Russ’s seemingly simplistic infidelity is born of the union of vanity and the desire to connect with and understand people’s worlds different from his own, while Marion’s milquetoast devotion serves to repress an intensely clever yet thoroughly unhinged version of herself. Similarly, Clem’s desire for self-sacrifice masks unhealed childhood wounds, while Becky’s search for authentic love lands her in a grey area where innocent exploration meets downright cruelty. The list remains incomplete, but it serves to acknowledge a pattern: Almost every character in Crossroads resists being understood definitively, regardless whether they are allotted a few sentences or tens of pages of description. Franzen’s cold-blooded willingness to look human complexity in the face is a symptom of the novel’s greatest quality: Crossroads is unafraid of difficult topics.
The Courage of Crossroads
True to its ambitious aim for realism, the novel doesn’t present a narrative separated from the time and space which it occupies. While its psychological explorations are limited to forays into the minds of its white, middle-class main cast, it does not overlook or oversimplify when it comes to the theme of POC. Aware and wary of the white savior trope, Crossroads is meticulous in examining Russ Hildebrandt, whose push for social justice has yielded positive changes for the Black community in New Prospect, as well as for the Navajo community. He is presented as anything but a hero, nor does he see himself as such; still, his desire to help and empathize is tinged with judgment and self-congratulation. Instead of a shining example of a social activist he, like all Crossroads characters, is simply himself.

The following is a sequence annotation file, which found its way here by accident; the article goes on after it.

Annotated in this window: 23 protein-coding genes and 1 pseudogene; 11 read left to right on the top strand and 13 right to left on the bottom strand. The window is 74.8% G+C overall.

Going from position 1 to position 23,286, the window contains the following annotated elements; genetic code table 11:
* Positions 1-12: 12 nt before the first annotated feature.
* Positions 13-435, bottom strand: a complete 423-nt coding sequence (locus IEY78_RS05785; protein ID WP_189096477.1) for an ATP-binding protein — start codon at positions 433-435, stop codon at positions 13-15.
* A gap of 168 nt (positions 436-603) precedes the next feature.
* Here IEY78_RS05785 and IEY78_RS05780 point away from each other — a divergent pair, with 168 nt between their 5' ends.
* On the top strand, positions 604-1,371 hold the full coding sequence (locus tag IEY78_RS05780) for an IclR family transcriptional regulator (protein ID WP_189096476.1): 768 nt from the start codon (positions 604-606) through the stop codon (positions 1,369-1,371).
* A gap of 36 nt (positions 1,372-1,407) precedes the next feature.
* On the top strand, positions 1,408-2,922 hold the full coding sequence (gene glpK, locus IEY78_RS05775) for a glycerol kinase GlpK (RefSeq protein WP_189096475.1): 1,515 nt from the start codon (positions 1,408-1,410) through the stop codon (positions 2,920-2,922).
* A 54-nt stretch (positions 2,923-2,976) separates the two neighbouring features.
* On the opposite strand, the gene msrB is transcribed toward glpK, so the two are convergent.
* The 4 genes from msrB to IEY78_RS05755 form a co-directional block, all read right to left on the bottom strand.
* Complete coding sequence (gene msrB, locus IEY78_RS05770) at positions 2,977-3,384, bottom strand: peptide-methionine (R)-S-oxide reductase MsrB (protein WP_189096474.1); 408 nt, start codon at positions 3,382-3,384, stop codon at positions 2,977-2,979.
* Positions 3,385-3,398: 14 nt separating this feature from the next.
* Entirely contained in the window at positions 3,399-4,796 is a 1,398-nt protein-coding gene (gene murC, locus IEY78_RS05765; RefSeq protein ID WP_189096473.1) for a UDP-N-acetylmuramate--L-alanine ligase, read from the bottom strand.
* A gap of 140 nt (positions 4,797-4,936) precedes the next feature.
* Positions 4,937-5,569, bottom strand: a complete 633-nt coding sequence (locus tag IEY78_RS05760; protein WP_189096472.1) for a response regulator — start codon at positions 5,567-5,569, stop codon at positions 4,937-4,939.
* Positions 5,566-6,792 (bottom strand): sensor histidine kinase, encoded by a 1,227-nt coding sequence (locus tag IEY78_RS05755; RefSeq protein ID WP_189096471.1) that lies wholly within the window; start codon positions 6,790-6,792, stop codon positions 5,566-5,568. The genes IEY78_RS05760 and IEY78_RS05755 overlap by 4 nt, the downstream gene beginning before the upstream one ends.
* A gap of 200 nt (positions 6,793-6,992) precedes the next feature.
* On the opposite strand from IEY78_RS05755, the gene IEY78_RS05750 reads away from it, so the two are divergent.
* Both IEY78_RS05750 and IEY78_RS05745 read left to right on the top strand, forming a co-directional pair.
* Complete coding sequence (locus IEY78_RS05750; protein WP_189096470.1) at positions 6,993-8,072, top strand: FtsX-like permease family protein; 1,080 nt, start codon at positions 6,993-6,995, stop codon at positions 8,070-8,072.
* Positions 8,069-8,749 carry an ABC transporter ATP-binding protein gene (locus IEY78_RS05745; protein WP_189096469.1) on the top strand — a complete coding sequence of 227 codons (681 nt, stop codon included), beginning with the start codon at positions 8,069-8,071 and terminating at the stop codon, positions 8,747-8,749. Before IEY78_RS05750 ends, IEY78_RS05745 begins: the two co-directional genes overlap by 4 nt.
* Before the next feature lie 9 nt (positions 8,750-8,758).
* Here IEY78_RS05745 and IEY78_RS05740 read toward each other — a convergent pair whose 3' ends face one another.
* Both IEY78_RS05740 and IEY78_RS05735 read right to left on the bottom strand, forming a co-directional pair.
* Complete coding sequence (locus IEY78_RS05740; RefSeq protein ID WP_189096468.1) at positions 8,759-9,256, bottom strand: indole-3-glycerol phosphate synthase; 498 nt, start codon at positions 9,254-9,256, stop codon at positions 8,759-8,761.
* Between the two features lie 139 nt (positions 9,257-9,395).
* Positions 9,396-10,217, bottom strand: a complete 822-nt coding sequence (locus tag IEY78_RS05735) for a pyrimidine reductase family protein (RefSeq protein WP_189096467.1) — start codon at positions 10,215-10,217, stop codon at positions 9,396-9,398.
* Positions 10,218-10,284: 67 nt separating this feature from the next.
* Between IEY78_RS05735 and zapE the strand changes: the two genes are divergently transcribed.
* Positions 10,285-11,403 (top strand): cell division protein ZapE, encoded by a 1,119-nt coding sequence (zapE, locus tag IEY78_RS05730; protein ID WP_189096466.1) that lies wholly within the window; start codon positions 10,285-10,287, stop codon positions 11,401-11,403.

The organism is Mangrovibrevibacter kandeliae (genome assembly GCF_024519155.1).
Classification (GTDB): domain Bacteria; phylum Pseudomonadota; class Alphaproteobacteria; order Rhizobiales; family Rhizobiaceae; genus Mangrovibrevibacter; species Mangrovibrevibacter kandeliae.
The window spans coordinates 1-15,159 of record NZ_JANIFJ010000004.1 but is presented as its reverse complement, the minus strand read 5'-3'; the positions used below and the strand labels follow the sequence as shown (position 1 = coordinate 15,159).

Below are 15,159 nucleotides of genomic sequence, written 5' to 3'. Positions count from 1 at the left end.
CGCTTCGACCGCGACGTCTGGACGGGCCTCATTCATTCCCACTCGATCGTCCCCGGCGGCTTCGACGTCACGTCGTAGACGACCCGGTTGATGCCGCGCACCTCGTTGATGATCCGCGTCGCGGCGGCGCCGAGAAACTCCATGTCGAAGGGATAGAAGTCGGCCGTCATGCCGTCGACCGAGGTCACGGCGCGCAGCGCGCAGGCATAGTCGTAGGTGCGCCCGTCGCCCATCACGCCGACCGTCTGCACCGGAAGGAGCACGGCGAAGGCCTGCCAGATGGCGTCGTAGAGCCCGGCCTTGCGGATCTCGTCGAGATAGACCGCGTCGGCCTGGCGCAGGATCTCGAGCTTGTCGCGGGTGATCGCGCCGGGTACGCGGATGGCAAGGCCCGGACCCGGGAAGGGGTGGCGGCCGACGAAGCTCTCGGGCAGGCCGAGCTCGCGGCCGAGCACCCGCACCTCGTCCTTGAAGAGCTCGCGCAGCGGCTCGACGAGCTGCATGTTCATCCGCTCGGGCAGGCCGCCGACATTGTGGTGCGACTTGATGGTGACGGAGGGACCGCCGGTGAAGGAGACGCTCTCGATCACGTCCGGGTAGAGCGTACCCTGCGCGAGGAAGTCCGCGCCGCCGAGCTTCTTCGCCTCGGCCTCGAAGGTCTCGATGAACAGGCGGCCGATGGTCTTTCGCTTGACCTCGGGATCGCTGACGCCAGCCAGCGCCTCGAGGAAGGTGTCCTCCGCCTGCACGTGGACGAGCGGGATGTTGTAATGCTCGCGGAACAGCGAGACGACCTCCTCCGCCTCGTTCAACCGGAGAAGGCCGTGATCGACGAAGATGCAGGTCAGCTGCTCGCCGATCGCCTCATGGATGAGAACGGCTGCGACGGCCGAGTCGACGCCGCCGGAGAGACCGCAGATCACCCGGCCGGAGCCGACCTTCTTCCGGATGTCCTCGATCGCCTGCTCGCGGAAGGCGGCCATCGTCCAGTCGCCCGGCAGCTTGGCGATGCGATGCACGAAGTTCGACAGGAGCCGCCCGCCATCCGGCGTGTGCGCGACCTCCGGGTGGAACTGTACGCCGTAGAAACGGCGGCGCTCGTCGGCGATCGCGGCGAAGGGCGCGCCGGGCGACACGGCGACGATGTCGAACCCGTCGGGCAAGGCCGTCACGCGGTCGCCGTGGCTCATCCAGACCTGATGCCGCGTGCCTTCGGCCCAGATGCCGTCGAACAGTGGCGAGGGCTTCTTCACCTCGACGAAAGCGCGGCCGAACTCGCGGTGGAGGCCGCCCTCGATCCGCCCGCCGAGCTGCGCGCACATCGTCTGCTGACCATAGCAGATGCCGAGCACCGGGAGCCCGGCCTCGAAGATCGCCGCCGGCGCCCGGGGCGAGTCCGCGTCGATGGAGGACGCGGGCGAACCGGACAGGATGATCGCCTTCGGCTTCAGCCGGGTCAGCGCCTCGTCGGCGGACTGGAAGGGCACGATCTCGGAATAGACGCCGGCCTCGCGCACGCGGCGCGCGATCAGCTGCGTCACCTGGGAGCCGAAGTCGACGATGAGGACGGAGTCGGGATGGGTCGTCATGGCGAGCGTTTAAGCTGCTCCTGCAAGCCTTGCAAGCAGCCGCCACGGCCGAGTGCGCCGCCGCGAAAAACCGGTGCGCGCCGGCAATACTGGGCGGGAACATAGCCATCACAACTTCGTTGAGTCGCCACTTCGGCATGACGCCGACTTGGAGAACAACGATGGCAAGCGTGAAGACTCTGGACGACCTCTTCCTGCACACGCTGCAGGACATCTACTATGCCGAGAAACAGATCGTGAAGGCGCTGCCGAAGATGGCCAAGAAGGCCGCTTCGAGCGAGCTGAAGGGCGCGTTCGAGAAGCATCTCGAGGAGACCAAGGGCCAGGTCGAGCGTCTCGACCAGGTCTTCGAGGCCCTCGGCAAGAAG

This is not to say the white savior trope is not present at all. Excluding it altogether would mean refusing to acknowledge the dominant attitudes among the liberal portion of the white community. Rather, it is purposefully employed: Frances Cottrell, unrestrained by the self-awareness that allows Russ to keep himself in check, proceeds to go on a furious tirade about a Black single mother for what she deems to be poor parenting while simultaneously neglecting her own son in favor of a new romantic interest, sulk at being denied the acknowledgment she expects for minimal acts of charity, and attend volunteer efforts for POC communities where she does little aside from demonstrating a visceral fear of anyone who does not share her skin color. Aside from its unforgiving treatment of white engagement in social justice, Crossroads additionally avoids representing its POC characters as a monolith. Its POC characters are few but starkly different, and handled with the same undecorated realism as its white cast. Some are stoical, some are troubled, some morally upright, while others morally questionable. While a small aspect of the novel, these characters are not reduced to plot devices or lionized martyrs. They are an equal part of the open question about human complexity and the limitations of knowing yourself and your neighbor.